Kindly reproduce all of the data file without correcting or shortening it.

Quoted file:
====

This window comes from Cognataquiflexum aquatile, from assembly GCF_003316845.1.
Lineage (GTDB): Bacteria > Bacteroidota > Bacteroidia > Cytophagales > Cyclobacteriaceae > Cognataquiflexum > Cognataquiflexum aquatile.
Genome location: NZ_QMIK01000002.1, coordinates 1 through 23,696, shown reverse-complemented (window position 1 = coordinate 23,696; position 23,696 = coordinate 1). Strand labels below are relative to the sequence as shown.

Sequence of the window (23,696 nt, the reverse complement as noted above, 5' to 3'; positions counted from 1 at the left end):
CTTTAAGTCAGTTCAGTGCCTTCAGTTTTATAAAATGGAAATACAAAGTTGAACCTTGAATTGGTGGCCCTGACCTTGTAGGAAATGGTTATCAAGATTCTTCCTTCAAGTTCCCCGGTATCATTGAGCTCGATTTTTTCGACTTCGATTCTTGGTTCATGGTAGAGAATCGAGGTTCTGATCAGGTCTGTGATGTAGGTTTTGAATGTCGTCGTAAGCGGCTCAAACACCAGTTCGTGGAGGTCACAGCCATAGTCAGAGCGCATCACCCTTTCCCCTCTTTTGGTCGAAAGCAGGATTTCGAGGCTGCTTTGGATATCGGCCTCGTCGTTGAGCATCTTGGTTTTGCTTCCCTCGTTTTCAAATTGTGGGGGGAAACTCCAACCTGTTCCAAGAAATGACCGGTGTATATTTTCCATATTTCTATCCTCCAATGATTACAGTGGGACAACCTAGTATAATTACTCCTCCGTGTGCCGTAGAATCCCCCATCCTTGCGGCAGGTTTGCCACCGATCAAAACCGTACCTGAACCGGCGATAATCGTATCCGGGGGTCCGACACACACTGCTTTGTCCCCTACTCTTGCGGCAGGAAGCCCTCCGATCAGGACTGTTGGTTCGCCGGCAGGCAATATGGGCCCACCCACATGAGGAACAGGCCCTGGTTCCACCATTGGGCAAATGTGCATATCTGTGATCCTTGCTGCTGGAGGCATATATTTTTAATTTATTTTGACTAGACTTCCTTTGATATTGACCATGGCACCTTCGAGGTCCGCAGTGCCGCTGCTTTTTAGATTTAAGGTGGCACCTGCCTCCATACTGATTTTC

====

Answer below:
This window comes from Cognataquiflexum aquatile, from assembly GCF_003316845.1.
Lineage (GTDB): Bacteria > Bacteroidota > Bacteroidia > Cytophagales > Cyclobacteriaceae > Cognataquiflexum > Cognataquiflexum aquatile.
Genome location: NZ_QMIK01000002.1, coordinates 1 through 23,696, shown reverse-complemented (window position 1 = coordinate 23,696; position 23,696 = coordinate 1). Strand labels below are relative to the sequence as shown.

Sequence of the window (23,696 nt, the reverse complement as noted above, 5' to 3'; positions counted from 1 at the left end):
CTTTAAGTCAGTTCAGTGCCTTCAGTTTTATAAAATGGAAATACAAAGTTGAACCTTGAATTGGTGGCCCTGACCTTGTAGGAAATGGTTATCAAGATTCTTCCTTCAAGTTCCCCGGTATCATTGAGCTCGATTTTTTCGACTTCGATTCTTGGTTCATGGTAGAGAATCGAGGTTCTGATCAGGTCTGTGATGTAGGTTTTGAATGTCGTCGTAAGCGGCTCAAACACCAGTTCGTGGAGGTCACAGCCATAGTCAGAGCGCATCACCCTTTCCCCTCTTTTGGTCGAAAGCAGGATTTCGAGGCTGCTTTGGATATCGGCCTCGTCGTTGAGCATCTTGGTTTTGCTTCCCTCGTTTTCAAATTGTGGGGGGAAACTCCAACCTGTTCCAAGAAATGACCGGTGTATATTTTCCATATTTCTATCCTCCAATGATTACAGTGGGACAACCTAGTATAATTACTCCTCCGTGTGCCGTAGAATCCCCCATCCTTGCGGCAGGTTTGCCACCGATCAAAACCGTACCTGAACCGGCGATAATCGTATCCGGGGGTCCGACACACACTGCTTTGTCCCCTACTCTTGCGGCAGGAAGCCCTCCGATCAGGACTGTTGGTTCGCCGGCAGGCAATATGGGCCCACCCACATGAGGAACAGGCCCTGGTTCCACCATTGGGCAAATGTGCATATCTGTGATCCTTGCTGCTGGAGGCATATATTTTTAATTTATTTTGACTAGACTTCCTTTGATATTGACCATGGCACCTTCGAGGTCCGCAGTGCCGCTGCTTTTTAGATTTAAGGTGGCACCTGCCTCCATACTGATTTTC